Athonite Language

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  • Athonite is the official language of the Serene Monastic Republic of the Holy Mountain. It is spoken daily by the citizens; all street signs, traffic signs, the weekly newspaper, etc., are written in Athonite.
  • Modern Greek is taught to the children in school so that, by the time they graduate from the gymnasio or liceo, they are fluent in it as well.
  • The language began when Greek refugees came to the Monastic Republic from Turkey. They spoke only Turkish, and Athonite was developed as these Greeks started to learn Modern Greek. As a result, there is some Turkish influence in grammar and vocabulary.
  • A spelling reform has standardized the orthography so that it is more consistent with the pronunciation. Double letters have been eliminated. An acute accent is placed over the accented vowel. Monosyllabic words contain no accent, unless followed by an enclitic.
  • Under the influence of Turkish, there is neither a definite nor an indefinite article.
  • Nouns are classified biologically and not grammatically. Thus the nouns are divided into two classes, the masculine/feminine and the neuter.
  • There are three cases for the nouns in Athonite, nominative, genitive and accusative. Adjectives in Athonite are indeclinable and precede the noun they modify.
  • Under the influence of Turkish, adjectives form the comparative degree only by placing the adverb πιο before them and not by adding a suffix. They are then followed by από and the accusative case. Because Greek lacks a superlative degree distinct from the comparative, under the influence of Turkish, adjectives form the superlative degree by placing the adverb εν before them, followed by ςε and the genitive case.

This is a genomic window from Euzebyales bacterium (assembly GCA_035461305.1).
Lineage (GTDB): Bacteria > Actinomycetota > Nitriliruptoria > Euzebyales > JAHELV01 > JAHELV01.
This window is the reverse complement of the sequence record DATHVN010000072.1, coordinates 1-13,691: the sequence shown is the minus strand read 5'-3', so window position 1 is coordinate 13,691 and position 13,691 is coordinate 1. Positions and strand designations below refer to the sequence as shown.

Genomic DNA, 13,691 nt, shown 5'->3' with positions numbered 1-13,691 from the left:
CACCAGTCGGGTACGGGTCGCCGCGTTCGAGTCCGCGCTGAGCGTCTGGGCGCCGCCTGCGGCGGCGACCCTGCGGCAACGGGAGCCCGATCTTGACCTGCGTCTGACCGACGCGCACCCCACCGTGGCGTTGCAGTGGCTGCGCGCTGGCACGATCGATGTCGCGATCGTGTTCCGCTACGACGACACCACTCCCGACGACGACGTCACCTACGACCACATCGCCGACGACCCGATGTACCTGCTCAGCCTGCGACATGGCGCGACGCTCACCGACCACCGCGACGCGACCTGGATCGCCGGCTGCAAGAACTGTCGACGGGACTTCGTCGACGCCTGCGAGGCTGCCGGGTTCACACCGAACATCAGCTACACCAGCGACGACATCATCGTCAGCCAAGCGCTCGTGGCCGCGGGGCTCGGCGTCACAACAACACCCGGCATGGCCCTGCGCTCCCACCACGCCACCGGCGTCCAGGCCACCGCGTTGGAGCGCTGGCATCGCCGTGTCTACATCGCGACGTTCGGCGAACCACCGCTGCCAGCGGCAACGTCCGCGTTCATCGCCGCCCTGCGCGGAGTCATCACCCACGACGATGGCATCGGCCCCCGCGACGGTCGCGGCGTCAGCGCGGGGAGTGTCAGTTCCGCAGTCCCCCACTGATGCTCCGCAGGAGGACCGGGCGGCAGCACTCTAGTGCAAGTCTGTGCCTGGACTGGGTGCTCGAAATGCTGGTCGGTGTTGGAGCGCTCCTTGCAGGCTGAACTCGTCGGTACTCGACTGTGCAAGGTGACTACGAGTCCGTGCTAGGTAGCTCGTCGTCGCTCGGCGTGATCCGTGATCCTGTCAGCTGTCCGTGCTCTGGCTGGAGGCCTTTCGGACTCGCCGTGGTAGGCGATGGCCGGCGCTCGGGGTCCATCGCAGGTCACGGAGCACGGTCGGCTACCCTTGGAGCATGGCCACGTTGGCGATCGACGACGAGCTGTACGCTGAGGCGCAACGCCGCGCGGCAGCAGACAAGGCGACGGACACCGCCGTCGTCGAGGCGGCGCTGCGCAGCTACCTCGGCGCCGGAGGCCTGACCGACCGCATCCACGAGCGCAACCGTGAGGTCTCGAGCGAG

• As in Turkish, there is only one relative pronoun in Athonite, που, which stands for all the relative pronouns: who, whom, which, and that.
  • The Athonite verb system has been simplified to the extent that the many tenses present in Classical and Demotic Greek and in Turkish have been reduced to six, the present, the past, and the future, and their perfect counterparts, in both active and passive voices. Under Turkish influence only two irregular verbs remain, ‘be’ and ‘have’.
  • Athonite has abandoned the conjugated verb υπαρχεί/υπαρχούν, there is/there are, for the Turkish βαρ (there is/are) and γιοκ (there is/are not).

To illustrate, the Lord’s Prayer:

  • New Testament Greek
    • Modern Greek
      • Athonite
  • Πάτερ ἡμῶν ὁ ἐν τοῖς οὐρανοῖς•
    • Πατέρα μας, στους ουρανούς,
      • Πατέρ μας, ς' ουρανού,
  • ἁγιασθήτω τὸ ὄνομά σου•
    • ας αγιαστεί το όνομά σου.
      • ας ίnε αγιαςομέν ονόμ ςου.
  • ελθέτω ἡ βασιλεία σου•
    • ας έρθει η βασιλεία σου.
      • ας έρχετε βαςιλί ςου.
  • γενηθήτω τὸ θέλημά σου,
    • ας γίνει το θέλημά σου,
      • ας γίνι θέλιμ ςου,
  • ὡς ἐν οὐρανῷ καὶ ἐπὶ τῆς γῆς•
    • όπως στον ουρανό, και στη γη.
      • όπως ς' ουράνού, κε ς' γίου.
  • τὸν ἄρτον ἡμῶν τὸν ἐπιούσιον δὸς ἡμῖν σήμερον•
    • το καθημερινό μας ψωμί δώσε μας σήμερα.
      • καθιμερινό ψωμ μας δίνςε μας ςίμερ.
  • καὶ ἄφες ἡμῖν τὰ ὀφειλήματα ἡμῶν,
    • και συγχώρεσέ μας τις αμαρτίες μας,
      • κε ςυγχώρεςε μας αμαρτία μας,
  • ὡς και ἡμεῖς ἀφίεμεν τοῖς ὀφειλέταις ἡμῶν•
    • όπως και εμείς συγχωρούμε αυτούς που αμαρτάνουν σε μας.
      • όπως κε μίς ςυγχωρούμε αυτούς που αμαρτάνουν ς' μας.
  • καὶ μὴ εἰσενέγκῃς ἡμᾶς εἰς πειρασμόν,
    • και μη μας φέρεις σε πειρασμό,
      • κε μι φέρςε μας ς' πιράςμ,
  • ἀλλὰ ῥῦσαι ἡμᾶς ἀπὸ τοῦ πονηροῦ.
    • ἁλλά ελευθέρωσέ μας από τον πονηρό,
      • ἁλλά ελευθέρωςε μας από πονίρ,
  • Ὅτι σοῦ ἐστιν ἡ βασιλεία καὶ ἡ δύναμις καὶ ἡ δόξα εἰς τοὺς αἰῶνας. ἀμήν.
    • επειδή δική σου είναι η βασιλεία και η δύναμη και η δόξα στους αιώνες. Αμήν.
      • επιδί δικςού ίνε βασιλί κε δύναμ κε δοξ σ' εώνες. Αμίν.
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